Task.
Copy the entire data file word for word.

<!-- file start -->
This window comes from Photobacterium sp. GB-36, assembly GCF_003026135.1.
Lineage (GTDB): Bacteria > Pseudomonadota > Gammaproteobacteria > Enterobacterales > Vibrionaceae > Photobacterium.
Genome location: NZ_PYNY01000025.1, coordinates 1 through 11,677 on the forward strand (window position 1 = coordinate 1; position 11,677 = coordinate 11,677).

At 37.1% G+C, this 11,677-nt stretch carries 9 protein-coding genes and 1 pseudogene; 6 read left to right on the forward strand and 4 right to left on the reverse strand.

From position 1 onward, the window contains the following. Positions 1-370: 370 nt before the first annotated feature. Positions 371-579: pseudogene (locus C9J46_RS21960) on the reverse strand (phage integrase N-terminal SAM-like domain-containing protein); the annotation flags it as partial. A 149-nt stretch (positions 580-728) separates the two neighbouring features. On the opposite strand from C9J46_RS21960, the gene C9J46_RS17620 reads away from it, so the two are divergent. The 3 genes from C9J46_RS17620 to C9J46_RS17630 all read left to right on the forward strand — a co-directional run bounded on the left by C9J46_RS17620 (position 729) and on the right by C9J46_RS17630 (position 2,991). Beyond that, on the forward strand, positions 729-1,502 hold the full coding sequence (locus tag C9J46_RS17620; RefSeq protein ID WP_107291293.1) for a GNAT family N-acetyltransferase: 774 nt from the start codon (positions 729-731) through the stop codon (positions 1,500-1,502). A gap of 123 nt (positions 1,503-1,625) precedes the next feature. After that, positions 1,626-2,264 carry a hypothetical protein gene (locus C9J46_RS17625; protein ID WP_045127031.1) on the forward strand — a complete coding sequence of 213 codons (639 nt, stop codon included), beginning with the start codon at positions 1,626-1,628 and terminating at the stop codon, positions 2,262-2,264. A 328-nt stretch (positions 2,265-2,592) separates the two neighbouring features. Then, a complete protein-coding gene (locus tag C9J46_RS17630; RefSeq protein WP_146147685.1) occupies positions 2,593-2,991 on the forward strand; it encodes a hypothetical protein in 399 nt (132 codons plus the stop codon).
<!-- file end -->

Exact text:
This window comes from Photobacterium sp. GB-36, assembly GCF_003026135.1.
Lineage (GTDB): Bacteria > Pseudomonadota > Gammaproteobacteria > Enterobacterales > Vibrionaceae > Photobacterium.
Genome location: NZ_PYNY01000025.1, coordinates 1 through 11,677 on the forward strand (window position 1 = coordinate 1; position 11,677 = coordinate 11,677).

At 37.1% G+C, this 11,677-nt stretch carries 9 protein-coding genes and 1 pseudogene; 6 read left to right on the forward strand and 4 right to left on the reverse strand.

From position 1 onward, the window contains the following. Positions 1-370: 370 nt before the first annotated feature. Positions 371-579: pseudogene (locus C9J46_RS21960) on the reverse strand (phage integrase N-terminal SAM-like domain-containing protein); the annotation flags it as partial. A 149-nt stretch (positions 580-728) separates the two neighbouring features. On the opposite strand from C9J46_RS21960, the gene C9J46_RS17620 reads away from it, so the two are divergent. The 3 genes from C9J46_RS17620 to C9J46_RS17630 all read left to right on the forward strand — a co-directional run bounded on the left by C9J46_RS17620 (position 729) and on the right by C9J46_RS17630 (position 2,991). Beyond that, on the forward strand, positions 729-1,502 hold the full coding sequence (locus tag C9J46_RS17620; RefSeq protein ID WP_107291293.1) for a GNAT family N-acetyltransferase: 774 nt from the start codon (positions 729-731) through the stop codon (positions 1,500-1,502). A gap of 123 nt (positions 1,503-1,625) precedes the next feature. After that, positions 1,626-2,264 carry a hypothetical protein gene (locus C9J46_RS17625; protein ID WP_045127031.1) on the forward strand — a complete coding sequence of 213 codons (639 nt, stop codon included), beginning with the start codon at positions 1,626-1,628 and terminating at the stop codon, positions 2,262-2,264. A 328-nt stretch (positions 2,265-2,592) separates the two neighbouring features. Then, a complete protein-coding gene (locus tag C9J46_RS17630; RefSeq protein WP_146147685.1) occupies positions 2,593-2,991 on the forward strand; it encodes a hypothetical protein in 399 nt (132 codons plus the stop codon).